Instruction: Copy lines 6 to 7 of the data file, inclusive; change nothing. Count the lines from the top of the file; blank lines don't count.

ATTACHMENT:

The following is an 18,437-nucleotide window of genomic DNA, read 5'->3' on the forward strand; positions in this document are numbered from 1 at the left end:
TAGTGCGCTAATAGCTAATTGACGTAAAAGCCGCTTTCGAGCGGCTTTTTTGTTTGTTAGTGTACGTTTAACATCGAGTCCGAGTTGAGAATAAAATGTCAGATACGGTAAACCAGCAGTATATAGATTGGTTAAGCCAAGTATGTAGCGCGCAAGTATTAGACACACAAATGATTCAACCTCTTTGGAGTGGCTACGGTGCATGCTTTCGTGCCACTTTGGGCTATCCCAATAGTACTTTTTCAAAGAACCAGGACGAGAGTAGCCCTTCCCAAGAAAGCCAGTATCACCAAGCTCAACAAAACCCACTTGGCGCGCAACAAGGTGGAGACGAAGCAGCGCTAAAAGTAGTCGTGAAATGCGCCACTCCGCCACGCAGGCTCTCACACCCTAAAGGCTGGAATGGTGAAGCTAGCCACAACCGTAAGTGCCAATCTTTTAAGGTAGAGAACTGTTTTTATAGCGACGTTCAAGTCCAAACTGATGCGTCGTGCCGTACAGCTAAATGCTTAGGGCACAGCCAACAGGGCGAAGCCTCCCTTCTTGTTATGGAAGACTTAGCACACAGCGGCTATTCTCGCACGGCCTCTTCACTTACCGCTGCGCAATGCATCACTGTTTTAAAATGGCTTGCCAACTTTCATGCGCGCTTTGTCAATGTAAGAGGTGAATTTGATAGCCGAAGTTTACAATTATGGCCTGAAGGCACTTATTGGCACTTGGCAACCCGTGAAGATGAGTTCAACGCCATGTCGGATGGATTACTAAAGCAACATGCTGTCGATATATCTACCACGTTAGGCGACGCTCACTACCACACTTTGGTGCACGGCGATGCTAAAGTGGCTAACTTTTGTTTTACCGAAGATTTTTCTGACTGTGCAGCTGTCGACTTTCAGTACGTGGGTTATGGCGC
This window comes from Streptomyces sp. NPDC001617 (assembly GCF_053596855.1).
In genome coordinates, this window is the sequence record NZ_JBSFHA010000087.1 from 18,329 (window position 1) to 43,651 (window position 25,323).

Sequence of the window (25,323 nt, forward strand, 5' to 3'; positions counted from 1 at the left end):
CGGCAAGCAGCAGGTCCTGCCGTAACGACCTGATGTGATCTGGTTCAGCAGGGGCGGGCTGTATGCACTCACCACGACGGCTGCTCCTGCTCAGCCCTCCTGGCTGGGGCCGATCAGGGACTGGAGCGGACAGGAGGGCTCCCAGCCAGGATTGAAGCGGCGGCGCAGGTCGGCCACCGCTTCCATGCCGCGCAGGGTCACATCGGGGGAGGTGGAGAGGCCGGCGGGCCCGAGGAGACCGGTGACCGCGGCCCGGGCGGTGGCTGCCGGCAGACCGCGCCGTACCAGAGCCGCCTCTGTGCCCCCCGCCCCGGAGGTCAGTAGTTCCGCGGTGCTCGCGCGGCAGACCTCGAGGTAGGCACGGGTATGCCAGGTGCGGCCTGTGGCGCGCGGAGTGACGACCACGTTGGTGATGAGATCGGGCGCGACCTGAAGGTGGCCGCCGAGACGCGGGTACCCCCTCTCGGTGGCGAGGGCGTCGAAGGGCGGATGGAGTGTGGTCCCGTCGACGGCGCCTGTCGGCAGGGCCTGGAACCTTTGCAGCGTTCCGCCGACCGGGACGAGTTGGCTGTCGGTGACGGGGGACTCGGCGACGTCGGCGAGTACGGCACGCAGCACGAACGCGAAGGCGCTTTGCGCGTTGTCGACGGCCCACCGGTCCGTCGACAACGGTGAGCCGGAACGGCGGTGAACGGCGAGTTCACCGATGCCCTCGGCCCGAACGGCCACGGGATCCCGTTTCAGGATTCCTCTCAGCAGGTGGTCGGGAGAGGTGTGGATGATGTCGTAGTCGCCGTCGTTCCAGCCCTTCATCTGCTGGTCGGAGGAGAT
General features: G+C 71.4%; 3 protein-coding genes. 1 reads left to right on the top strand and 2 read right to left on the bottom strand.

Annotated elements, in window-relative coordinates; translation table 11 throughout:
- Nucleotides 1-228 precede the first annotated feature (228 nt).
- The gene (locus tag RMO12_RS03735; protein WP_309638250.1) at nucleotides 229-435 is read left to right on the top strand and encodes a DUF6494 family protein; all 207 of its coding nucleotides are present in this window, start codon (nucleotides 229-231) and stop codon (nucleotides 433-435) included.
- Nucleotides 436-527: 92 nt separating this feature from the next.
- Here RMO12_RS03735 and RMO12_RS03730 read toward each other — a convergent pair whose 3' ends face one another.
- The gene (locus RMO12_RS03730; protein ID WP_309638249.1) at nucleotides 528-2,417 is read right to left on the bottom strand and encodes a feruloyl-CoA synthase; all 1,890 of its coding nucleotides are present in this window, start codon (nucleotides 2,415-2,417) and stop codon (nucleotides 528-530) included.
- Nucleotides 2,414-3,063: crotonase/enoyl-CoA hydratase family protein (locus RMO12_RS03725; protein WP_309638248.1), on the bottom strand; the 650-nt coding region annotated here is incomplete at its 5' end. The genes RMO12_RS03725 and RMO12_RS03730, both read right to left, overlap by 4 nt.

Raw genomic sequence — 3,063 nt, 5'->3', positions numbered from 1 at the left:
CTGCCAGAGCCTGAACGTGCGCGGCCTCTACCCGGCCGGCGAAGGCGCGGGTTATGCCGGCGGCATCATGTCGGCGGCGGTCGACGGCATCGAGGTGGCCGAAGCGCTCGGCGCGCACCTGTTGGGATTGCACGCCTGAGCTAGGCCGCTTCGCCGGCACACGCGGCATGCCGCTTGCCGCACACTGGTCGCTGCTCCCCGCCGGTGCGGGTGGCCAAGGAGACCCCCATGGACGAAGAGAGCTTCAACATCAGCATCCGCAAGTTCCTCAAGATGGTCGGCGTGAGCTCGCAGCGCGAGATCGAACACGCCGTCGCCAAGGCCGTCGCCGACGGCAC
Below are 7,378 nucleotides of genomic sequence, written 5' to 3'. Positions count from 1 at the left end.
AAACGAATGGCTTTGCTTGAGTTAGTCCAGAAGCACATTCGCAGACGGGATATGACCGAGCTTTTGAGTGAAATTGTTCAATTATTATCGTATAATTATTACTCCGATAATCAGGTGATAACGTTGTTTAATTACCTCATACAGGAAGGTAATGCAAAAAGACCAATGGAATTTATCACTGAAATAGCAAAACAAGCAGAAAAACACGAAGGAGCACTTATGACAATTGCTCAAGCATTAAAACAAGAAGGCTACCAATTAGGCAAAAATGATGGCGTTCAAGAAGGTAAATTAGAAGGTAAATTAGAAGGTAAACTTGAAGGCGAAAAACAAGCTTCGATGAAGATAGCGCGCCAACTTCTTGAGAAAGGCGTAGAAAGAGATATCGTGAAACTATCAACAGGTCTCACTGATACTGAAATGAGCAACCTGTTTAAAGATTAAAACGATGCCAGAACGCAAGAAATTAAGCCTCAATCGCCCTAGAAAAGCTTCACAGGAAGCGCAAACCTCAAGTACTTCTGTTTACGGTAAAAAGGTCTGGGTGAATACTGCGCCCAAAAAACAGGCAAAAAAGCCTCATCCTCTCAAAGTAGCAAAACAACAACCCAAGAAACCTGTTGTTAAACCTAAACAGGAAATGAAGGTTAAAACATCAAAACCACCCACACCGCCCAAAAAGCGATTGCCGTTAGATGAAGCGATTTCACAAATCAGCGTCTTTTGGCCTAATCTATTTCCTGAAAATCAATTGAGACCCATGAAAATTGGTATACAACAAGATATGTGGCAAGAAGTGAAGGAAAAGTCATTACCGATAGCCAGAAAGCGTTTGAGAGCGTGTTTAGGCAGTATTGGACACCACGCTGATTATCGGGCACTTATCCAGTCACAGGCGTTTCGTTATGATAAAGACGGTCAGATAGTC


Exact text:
CGGCAAGCAGCAGGTCCTGCCGTAACGACCTGATGTGATCTGGTTCAGCAGGGGCGGGCTGTATGCACTCACCACGACGGCTGCTCCTGCTCAGCCCTCCTGGCTGGGGCCGATCAGGGACTGGAGCGGACAGGAGGGCTCCCAGCCAGGATTGAAGCGGCGGCGCAGGTCGGCCACCGCTTCCATGCCGCGCAGGGTCACATCGGGGGAGGTGGAGAGGCCGGCGGGCCCGAGGAGACCGGTGACCGCGGCCCGGGCGGTGGCTGCCGGCAGACCGCGCCGTACCAGAGCCGCCTCTGTGCCCCCCGCCCCGGAGGTCAGTAGTTCCGCGGTGCTCGCGCGGCAGACCTCGAGGTAGGCACGGGTATGCCAGGTGCGGCCTGTGGCGCGCGGAGTGACGACCACGTTGGTGATGAGATCGGGCGCGACCTGAAGGTGGCCGCCGAGACGCGGGTACCCCCTCTCGGTGGCGAGGGCGTCGAAGGGCGGATGGAGTGTGGTCCCGTCGACGGCGCCTGTCGGCAGGGCCTGGAACCTTTGCAGCGTTCCGCCGACCGGGACGAGTTGGCTGTCGGTGACGGGGGACTCGGCGACGTCGGCGAGTACGGCACGCAGCACGAACGCGAAGGCGCTTTGCGCGTTGTCGACGGCCCACCGGTCCGTCGACAACGGTGAGCCGGAACGGCGGTGAACGGCGAGTTCACCGATGCCCTCGGCCCGAACGGCCACGGGATCCCGTTTCAGGATTCCTCTCAGCAGGTGGTCGGGAGAGGTGTGGATGATGTCGTAGTCGCCGTCGTTCCAGCCCTTCATCTGCTGGTCGGAGGAGAT
General features: G+C 71.4%; 3 protein-coding genes. 1 reads left to right on the top strand and 2 read right to left on the bottom strand.